Iraq’s outgoing Prime Minister Haider al-Abadi hinted at the possibility of accepting a “sovereign” portfolio in the government of his successor, Adil Abdul Mahdi, and announced his intention to restructure his parliamentary Nasr bloc.
Abadi did not take the oath as a deputy in parliament and as the leader of a bloc that won third place after Saeroon and Fatah before former national security adviser Faleh al-Fayyad leaves the Nasr bloc.
“Since the formation of the Nasr coalition, I declared that Nasr is a national project interested in citizenship, democracy, growth and healthy state-building in a manner that guarantees its unity, prosperity, and sovereignty, regardless of us winning or losing elections,” announced the statement from Abadi’s office late Thursday.
“Today, I renew my commitment to Nasr’s project as a basis that I will depend on and work for in Iraqi politics,” Abadi added.
Nasr will be “reproduced” to meet current and future political developments, he said.
Abadi insisted that he will not “retire from politics, regardless of any executive position,” hoping Nasr will remain intact to help build state institutions and fight corruption.
“I renew to you our faith and determination to continue with Nasr as a comprehensive constructive project that varies politically, socially, culturally, and in media,” he asserted.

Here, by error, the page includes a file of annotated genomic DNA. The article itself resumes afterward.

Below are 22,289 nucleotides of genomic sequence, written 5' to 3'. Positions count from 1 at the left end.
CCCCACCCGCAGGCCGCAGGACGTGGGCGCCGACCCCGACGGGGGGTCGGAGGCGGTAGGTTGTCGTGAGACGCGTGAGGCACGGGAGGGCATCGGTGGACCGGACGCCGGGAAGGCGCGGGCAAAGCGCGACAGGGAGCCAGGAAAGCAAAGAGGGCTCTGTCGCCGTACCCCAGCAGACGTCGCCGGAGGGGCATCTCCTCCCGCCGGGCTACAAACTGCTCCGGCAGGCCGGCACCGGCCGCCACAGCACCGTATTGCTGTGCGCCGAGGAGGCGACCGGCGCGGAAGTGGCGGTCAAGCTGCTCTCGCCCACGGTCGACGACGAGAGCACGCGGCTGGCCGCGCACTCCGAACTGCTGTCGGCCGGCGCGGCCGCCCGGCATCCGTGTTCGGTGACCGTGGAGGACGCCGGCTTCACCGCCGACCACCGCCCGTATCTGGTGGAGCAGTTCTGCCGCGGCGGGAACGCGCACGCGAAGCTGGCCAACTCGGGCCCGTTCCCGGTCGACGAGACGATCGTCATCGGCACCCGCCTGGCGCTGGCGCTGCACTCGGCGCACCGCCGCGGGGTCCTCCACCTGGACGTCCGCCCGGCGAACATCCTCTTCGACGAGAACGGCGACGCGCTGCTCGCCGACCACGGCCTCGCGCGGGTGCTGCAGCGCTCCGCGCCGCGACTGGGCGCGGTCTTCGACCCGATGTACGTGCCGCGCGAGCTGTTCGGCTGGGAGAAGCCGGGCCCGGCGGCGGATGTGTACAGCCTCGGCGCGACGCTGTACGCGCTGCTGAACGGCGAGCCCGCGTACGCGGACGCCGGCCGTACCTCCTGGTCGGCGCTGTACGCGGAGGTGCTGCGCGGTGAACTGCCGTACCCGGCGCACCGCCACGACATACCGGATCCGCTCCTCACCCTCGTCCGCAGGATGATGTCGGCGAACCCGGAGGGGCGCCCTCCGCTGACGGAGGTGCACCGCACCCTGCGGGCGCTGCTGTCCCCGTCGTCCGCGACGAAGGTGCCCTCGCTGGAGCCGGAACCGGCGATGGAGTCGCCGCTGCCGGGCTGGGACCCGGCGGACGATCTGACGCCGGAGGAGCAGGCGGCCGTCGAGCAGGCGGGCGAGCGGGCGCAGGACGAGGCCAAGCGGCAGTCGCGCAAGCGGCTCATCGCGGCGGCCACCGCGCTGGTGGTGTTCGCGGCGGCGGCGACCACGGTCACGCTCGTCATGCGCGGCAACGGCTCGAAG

Abadi denied that he had been offered any “ministerial position in the next line-up”, indicating that if he was offered a position that serves “our project and strengthens our position,” then he would accept it.
MP Nada Shaker Jawdat of Nasr coalition told Asharq Al-Awsat that Nasr project was highly welcomed by the Iraqi people during the parliamentary elections in May.
She explained that Abadi had been preoccupied with state matters and failed to heed the bloc, stressing, however, that in the coming period, “we will witness significant progress on this project, especially after the people’s confidence into it has grown.”
Asked whether Abadi could be assigned as vice president or foreign minister, Jawdat noted that the outgoing PM “has never expressed interest in any position and therefore, despite what is rumored, there is nothing official.”
On the other hand, Saeroon coalition, backed by leader of Sadrist movement Moqtada al-Sadr, considered Fatah and Hikma alliances’ decision to leave it up to the PM-designate to choose his ministers a “successful step”.
Saeroon spokesman Qahtan al-Jubouri told Asharq Al-Awsat that the alliance lauds such a decision.
Jubouri added that this reflects the keenness of the political blocs, which have taken such decisions, to ensure the success of the government.
Meanwhile, Abdul Mahdi is facing criticism following his intention to announce an “incomplete” government next Monday or Wednesday.
Former MP Salah al-Jubouri indicated that Abdul Mahdi should propose a complete cabinet rather than in stages.
MP Haidar al-Mulla of the National Dialogue Front said that the Binaa coalition is putting conditions on Abdul Mahdi to participate in the government.
Mullah hoped the PM will not succumb to political blackmailing. “We are sure that he will not yield in, however, if that happens, the Reform alliance will take a firm stance.”